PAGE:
The condition for resonance and quantum conductivity G can be assessed by differentiating the current-voltage characteristic of formula (4):
G = dI/dV = -4I(dV*/dV) ≈ 5.4(I/V*)a_{n}^{2}m/m_{0} (5)
As follows from formula (5), the condition for resonance (and quantum conductivity) will be V*~0, that is, q^{2}~2.7Va_{n}^{2}m/m_{0}. Physically, this condition means that the potential barrier becomes transparent [
].Bloch oscillations are a quantum mechanical phenomenon in solid-state physics, which is caused by the spatiotemporal instability of a quantum particle (electron) located in the periodic potential of a crystal lattice under the influence of an electric field. The physical essence of the phenomenon lies in the fact that, under the influence of an external constant field in a crystal, an electron in the space of the band diagram E(k) undergoes oscillatory motion along the k_{x} axis near the origin of coordinates in a pattern of repeating Brillouin zones on a limited segment of the component axis.
A more detailed description of research methods can be obtained from our works [
, , ].Experimental measurements of the current-voltage characteristics were carried out on all studied variants in quantities, for each of them, of 80 - 90 nanocrystals in external voltage modes of up to 4 V and current of up to 150 nA. The proportion of the number of N_{i }samples with current-voltage characteristics with pronounced features is from 15 to 65%, depending on the type of semiconductor and the size of the nanocrystals (Table 1, columns 12 and 13). Moreover, the higher the size quantization parameter Λ*, the higher it is (Table 1, Article 5).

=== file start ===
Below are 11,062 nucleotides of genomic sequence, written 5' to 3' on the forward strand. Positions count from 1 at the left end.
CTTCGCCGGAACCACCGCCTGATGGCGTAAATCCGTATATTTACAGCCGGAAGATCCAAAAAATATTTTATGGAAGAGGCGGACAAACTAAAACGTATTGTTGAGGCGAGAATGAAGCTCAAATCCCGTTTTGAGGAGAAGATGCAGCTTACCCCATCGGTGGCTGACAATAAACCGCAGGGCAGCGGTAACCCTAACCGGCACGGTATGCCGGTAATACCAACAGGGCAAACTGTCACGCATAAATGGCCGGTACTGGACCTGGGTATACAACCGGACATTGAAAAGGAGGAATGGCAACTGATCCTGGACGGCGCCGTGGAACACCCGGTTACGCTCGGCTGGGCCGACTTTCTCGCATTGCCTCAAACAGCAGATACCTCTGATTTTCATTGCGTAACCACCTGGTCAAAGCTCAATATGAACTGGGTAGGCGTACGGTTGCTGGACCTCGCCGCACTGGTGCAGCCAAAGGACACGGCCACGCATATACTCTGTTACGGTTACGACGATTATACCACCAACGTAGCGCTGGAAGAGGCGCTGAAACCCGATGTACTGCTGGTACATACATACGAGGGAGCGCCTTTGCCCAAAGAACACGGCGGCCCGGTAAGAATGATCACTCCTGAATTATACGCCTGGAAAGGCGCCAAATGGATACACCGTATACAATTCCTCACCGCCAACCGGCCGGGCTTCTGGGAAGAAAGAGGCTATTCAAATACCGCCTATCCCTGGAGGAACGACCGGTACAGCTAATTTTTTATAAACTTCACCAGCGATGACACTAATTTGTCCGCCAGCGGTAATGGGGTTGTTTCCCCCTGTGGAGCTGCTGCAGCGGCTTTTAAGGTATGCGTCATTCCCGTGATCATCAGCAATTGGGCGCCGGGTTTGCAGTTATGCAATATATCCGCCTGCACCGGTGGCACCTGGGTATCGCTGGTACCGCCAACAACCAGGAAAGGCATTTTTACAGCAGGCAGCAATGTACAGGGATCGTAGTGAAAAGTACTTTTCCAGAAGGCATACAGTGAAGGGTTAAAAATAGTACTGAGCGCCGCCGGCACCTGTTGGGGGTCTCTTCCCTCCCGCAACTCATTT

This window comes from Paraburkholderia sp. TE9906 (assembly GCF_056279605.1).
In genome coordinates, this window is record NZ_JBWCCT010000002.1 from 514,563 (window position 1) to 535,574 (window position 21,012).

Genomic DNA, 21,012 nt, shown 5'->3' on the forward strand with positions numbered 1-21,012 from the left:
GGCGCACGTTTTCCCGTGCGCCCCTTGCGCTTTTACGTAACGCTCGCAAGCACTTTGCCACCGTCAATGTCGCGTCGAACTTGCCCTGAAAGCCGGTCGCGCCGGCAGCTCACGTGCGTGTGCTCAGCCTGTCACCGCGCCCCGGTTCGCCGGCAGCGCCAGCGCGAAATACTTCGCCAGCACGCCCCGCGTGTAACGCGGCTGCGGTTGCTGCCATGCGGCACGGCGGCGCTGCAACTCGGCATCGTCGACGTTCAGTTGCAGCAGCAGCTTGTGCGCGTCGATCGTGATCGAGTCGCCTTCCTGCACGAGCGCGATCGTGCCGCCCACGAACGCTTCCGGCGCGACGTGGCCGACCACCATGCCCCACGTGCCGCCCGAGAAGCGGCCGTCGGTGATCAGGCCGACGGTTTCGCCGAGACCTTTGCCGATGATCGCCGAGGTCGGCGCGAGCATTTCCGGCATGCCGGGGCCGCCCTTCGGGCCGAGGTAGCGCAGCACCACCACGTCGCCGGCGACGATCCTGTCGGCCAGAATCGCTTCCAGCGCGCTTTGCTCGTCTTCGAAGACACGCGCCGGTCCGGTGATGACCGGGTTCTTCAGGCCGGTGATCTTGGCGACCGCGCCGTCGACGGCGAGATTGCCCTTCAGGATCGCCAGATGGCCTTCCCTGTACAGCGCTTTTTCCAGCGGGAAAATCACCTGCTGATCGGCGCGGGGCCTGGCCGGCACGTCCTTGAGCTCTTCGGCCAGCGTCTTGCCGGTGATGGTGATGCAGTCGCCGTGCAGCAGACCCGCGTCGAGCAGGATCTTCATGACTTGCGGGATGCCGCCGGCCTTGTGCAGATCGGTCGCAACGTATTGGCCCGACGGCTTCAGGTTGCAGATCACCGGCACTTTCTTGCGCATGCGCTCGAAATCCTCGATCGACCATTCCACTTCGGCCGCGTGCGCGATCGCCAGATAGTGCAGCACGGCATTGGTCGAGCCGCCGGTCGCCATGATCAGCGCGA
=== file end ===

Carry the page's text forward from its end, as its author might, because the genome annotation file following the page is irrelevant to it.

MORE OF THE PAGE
Depending on the type of semiconductor (m/m_{0}) and the size a_{n} of the nanocrystals, three types of curves appear on the experimental current-voltage characteristics (Figure 1): 1 (curves 3*, 5) – completely or almost without features; 2 (cr. 1*, 3) – with features such as quasiperiodic low-current pulsations; 3 (cr. 1, 2, 4) – with features of type 2 and sharp large single (one or two) current peaks. We explain the differences in the types of current-voltage characteristics by the degree of manifestation of size quantization: curves of type 1 - its absence, 2 - weak, 3 - strong. The degree of quantum-size manifestations for different cases can be estimated by the parameter C~(m/m_{0})^{-1}a_{n}^{-2}. Table 1 (Article 7) shows the values of parameter C calculated for the maximum of the distribution curve a_{n}.
Type 1 current-voltage characteristics in their different sections were approximated by exponentials I_{et}~exp(αV) and I_{t}~exp(-β/V) with parameters α~10 and β~2, which corresponds to the tunnel-emission model [